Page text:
En EspaŅol

Q. Who is Mr. Smarty Plants?

A: There are those who suspect Wildflower Center volunteers are the culpable and capable culprits. Yet, others think staff members play some, albeit small, role. You can torture us with your plant questions, but we will never reveal the Green Guru's secret identity.

Help us grow by giving to the Plant Database Fund or by becoming a member

Did you know you can access the Native Plant Information Network with your web-enabled smartphone?

Share

Ask Mr. Smarty Plants

Ask Mr. Smarty Plants is a free service provided by the staff and volunteers at the Lady Bird Johnson Wildflower Center.

Search Smarty Plants
    
 
See a list of all Smarty Plants questions
Can't find the answer in our existing FAQs, submit a question to Mr. Smarty Plants.
Need help with plant identification, visit the plant identification page.
 
rate this answer
Not Yet Rated

Monday - May 26, 2008

From: Lakeland, FL
Region: Southeast
Topic: Pests, Herbs/Forbs
Title: Asclepias with whitish discoloration
Answered by: Barbara Medford

QUESTION:

I have red/scarlett milkweed planted in my yard. The leaves have a whitish discoloration on the top of some of the leaves and it is spreading. What is it? What do I do about it?

ANSWER:

We first wanted to establish what a red/scarlet milkweed is, and found these two species of Asclepias in our Native Plant Database. Both are native to North America and Florida and, therefore, fall into our field of interests at the Lady Bird Johnson Wildflower Center.

Asclepias lanceolata (fewflower milkweed)

Asclepias tuberosa (butterfly milkweed)

It's possible you have a cultivar, or cultivated variety, of hybridized milkweeds, but they would probably be prone to the same pests and diseases. So, next, since no immediate answer to your question springs to our mind, we need to go looking for what might be causing the discoloration. We will find websites with pictures of some of the possibilities, and you can compare them with your plants. Then, if you find what you think is the pest involved, the website should have suggested treatments.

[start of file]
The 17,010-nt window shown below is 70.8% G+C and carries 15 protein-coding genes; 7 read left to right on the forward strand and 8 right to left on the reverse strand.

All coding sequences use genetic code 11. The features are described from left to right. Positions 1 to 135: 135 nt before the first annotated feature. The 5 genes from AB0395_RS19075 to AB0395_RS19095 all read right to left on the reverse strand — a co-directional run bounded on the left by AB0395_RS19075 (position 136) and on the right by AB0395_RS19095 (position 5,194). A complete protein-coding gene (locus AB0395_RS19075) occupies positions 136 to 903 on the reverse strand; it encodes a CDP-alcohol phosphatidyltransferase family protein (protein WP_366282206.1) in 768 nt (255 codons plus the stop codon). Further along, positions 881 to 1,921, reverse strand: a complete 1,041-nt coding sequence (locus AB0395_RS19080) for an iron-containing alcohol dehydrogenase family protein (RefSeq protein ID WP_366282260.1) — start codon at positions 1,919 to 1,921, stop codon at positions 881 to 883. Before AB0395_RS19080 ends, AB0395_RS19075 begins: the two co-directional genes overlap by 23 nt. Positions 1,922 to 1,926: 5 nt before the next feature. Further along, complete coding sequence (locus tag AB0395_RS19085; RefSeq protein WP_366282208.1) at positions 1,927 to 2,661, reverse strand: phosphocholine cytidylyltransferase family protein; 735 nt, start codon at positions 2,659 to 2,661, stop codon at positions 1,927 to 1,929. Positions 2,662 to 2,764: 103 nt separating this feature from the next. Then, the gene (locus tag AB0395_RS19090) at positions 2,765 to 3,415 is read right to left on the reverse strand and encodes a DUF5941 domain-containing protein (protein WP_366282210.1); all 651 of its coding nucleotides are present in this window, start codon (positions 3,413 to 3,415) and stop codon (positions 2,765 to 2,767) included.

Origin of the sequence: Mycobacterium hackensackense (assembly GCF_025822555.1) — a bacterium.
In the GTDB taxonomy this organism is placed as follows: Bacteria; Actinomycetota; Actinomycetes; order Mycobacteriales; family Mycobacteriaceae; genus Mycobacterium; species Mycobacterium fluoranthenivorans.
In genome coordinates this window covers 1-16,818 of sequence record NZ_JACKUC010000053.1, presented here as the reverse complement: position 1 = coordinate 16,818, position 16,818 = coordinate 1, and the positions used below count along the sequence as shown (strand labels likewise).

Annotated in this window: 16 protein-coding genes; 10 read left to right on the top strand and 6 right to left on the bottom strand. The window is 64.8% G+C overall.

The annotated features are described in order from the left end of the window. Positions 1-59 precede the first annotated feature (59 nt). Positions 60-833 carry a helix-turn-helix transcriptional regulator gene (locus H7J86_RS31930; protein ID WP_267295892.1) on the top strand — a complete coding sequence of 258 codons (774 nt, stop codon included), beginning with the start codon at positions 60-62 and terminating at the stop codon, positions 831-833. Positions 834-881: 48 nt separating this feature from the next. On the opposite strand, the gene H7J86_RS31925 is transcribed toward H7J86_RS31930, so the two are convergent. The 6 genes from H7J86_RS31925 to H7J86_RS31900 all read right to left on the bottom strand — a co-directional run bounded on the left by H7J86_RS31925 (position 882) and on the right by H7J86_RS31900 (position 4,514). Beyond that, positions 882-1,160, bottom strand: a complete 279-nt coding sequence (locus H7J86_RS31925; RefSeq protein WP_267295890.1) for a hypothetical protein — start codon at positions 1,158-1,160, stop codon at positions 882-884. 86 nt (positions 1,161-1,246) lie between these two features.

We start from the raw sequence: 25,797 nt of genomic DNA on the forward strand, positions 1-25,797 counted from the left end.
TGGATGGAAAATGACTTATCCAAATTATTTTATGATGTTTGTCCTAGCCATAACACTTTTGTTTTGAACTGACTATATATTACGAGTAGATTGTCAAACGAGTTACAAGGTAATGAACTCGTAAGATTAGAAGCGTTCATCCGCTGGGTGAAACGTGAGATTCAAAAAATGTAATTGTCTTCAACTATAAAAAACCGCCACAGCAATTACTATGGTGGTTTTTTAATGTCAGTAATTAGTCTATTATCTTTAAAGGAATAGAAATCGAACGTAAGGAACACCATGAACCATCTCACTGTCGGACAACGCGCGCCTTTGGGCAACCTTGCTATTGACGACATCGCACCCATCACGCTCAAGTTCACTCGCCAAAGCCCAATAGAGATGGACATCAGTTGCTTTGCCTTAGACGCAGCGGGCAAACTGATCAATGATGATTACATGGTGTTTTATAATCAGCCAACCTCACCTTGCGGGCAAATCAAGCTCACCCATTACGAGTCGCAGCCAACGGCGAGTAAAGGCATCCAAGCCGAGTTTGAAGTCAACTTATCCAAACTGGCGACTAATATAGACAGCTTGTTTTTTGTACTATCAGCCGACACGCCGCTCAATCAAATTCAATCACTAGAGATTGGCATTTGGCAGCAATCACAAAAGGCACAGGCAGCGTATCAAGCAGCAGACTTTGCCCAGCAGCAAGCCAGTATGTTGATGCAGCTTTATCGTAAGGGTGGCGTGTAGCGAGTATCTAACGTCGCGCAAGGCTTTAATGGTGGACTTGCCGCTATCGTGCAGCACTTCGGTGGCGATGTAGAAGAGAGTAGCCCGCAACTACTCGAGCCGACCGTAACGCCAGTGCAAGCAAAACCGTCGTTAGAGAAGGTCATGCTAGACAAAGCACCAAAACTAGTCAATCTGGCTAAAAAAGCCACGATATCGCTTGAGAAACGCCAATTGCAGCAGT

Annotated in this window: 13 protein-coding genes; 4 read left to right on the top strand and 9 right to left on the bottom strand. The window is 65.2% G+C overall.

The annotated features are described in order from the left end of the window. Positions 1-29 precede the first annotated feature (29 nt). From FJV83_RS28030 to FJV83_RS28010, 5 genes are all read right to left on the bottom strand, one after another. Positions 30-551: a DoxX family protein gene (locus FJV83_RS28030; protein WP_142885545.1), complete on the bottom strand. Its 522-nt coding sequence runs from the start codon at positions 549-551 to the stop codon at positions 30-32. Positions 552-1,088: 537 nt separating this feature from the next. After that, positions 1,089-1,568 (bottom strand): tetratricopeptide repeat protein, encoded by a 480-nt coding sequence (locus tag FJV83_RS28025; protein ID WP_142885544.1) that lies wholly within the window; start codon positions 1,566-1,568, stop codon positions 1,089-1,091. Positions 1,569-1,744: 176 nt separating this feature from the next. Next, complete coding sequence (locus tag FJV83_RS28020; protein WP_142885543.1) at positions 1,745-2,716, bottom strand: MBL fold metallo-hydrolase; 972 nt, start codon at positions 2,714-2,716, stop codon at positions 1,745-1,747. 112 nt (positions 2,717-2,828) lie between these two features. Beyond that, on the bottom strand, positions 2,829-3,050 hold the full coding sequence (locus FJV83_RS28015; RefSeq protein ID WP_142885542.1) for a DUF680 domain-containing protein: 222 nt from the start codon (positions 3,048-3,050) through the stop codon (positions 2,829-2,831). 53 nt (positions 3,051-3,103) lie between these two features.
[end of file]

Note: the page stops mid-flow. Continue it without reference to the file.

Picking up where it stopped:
Minnesota Department of Agriculture, Mealybugs. These are tiny white fluffy insects.

University of Florida Extension, Scale Insects and Mealybugs on Ornamental Plants.

University of California Integrated Pest Management, Pests in Gardens and Landscapes - Aphids.

Colorado State University Extension, Spider Mites.

University of Minnesota Extension, Southern Blight - Sclerotium rolfsii

Generally, Asclepias species are considered fairly pest-free. If none of the above possibilities seem to match the symptoms on your plants, contact the University of Florida Polk County Extension Office - Lawn and Garden. They should have more localized information on newly discovered pests and the control for them.


Asclepias lanceolata

Asclepias lanceolata

Asclepias tuberosa

Asclepias tuberosa

 

 

 

 

 

More Pests Questions

Possible webbing bark lice on oak tree
August 08, 2008 - We live near the Center and have a large live oak tree in our yard. Recently the lower trunk has been covered with thin, white weblike material (not sure if spider web). What could this be and is it d...
view the full question and answer

Problems with Live Oak in Boerne TX
April 24, 2011 - I had my large Live Oak trimmed last year. This spring there seems to be a problem with leaf growth. Most leaves are small in nature and appear to have been attacked possibly by bugs. Many of the bran...
view the full question and answer

How are NPIN Deer Resistance Ratings Determined?
May 06, 2014 - If your plant data-base (which is the best thing since sliced bread!) is silent on the degree to which a plant is deer-resistant, does this mean you just don't have enough information to make the cal...
view the full question and answer

Texas Mountain Laurel oozing sap in Spicewood, TX.
July 05, 2012 - We have a Texas mountain laurel that seems to be sweating. Oozing sap with no apparent signs of any type of bore holes, or holes made from any birds.
view the full question and answer

Problems with rusty blackhaw viburnum in Austin
May 07, 2010 - I have a four foot rusty blackhaw viburnum. Last summer the leaves turned reddish and in the late summer most of them fell off. This February the plant started to leaf out and then bloomed. It has ...
view the full question and answer

Smarty Plants's Facebook profile Support the Wildflower Center by Donating Online or Becoming a Member today.

Mr. Smarty Plants wants you to be his Facebook friend. Click the Facebook icon to add yourself to Mr. Smarty Plants list of friends.
E-NEWSLETTER | BECOME A MEMBER | DONATE NOW | MEDIA | SITEMAP
© 2014 Lady Bird Johnson Wildflower Center